Page Updated: Mar 2020
Hunting Benin can be tough but rewarding. You need to be fit, prepared to walk and tolerate some degree of hardship. Benin does not teem with game as in Tanzania or South Africa but there is still enough for a worthwhile hunting experience.
"The western savannah buffalo is a serious contender for the most dangerous of game. Where in Africa can you hunt a brace of Dagga boys all in for under ten grand?" PH Andrew Baldry
March 2020: The UK Foreign and Commonwealth Office (FCO) is advising against all travel to:
March 2020: US Travel Advisory on Benin recommends reconsidering travel to:
The Benin hunting season falls in the hot and dry months of the year.
There are 5 hunting zones in the far north of Benin near the borders with Burkins Faso and Niger. These hunting zones are close to the National Parks and buffer zone game reserves.
The international airport where you will land, is in the capital city, Cotonou, which is way down on the south coast. This is where your outfitter or company representative will meet you and help with your firearm import. If you are using the direct Air France flight from Paris which lands in the evening, you are likely to have to overnight in Cotonou before your marathan 12 hour road trip north the next day. More on international travel to Benin.
Alternatively you want to ask your outfitter about charter flights into your hunt area.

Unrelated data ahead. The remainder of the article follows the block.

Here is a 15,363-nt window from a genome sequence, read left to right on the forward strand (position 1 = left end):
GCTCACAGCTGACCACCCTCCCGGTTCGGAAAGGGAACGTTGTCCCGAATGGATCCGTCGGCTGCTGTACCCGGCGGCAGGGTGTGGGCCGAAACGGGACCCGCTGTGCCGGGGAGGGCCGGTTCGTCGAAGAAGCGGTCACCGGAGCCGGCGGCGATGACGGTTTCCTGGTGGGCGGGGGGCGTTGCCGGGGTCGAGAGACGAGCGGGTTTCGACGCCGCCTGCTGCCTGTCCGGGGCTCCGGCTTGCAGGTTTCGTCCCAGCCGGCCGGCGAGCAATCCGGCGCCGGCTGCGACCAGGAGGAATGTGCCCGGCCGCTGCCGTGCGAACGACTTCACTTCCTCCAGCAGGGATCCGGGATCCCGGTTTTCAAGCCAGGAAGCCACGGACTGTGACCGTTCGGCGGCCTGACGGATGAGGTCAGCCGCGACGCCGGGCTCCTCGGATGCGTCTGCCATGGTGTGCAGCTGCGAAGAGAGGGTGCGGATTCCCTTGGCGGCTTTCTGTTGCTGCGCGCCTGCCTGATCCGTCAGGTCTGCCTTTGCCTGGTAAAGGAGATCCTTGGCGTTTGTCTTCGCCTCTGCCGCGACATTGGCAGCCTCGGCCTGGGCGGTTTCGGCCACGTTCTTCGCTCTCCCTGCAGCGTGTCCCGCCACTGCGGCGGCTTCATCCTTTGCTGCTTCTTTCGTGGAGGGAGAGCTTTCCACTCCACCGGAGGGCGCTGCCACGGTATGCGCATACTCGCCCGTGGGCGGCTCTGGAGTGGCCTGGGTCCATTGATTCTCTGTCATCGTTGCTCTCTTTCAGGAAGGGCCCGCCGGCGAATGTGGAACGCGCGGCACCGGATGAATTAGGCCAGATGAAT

Most hunting accommodation is in permanent camps with chalets with all mod-cons and French cuisine. Some even have swimming pools and air conditioning. Some outfitters do offer more rustic tented camps.
The typical savanna terrain is dry with bushes and small woodland areas that can be quite thick. There are usually plenty of watering places which are a great draw for buffalo and other game.
Most hunters go to Benin for the special west African savanna animals which are unavailable in east or southern Africa. These include the western savanna buffalo, western roan and western kob.
A very small quota of CITES II lion has always been available to hunt in Benin. However, since February 2015, the EU Scientific Review Group has delivered a 'negative' opinion on wild lion conservation in Benin. Now most EU member states will require and likely deny an import permit for Benin lion hunting trophies as part of EU 'stricter domestic measures'. Australia has banned all lion trophy imports since March 2015.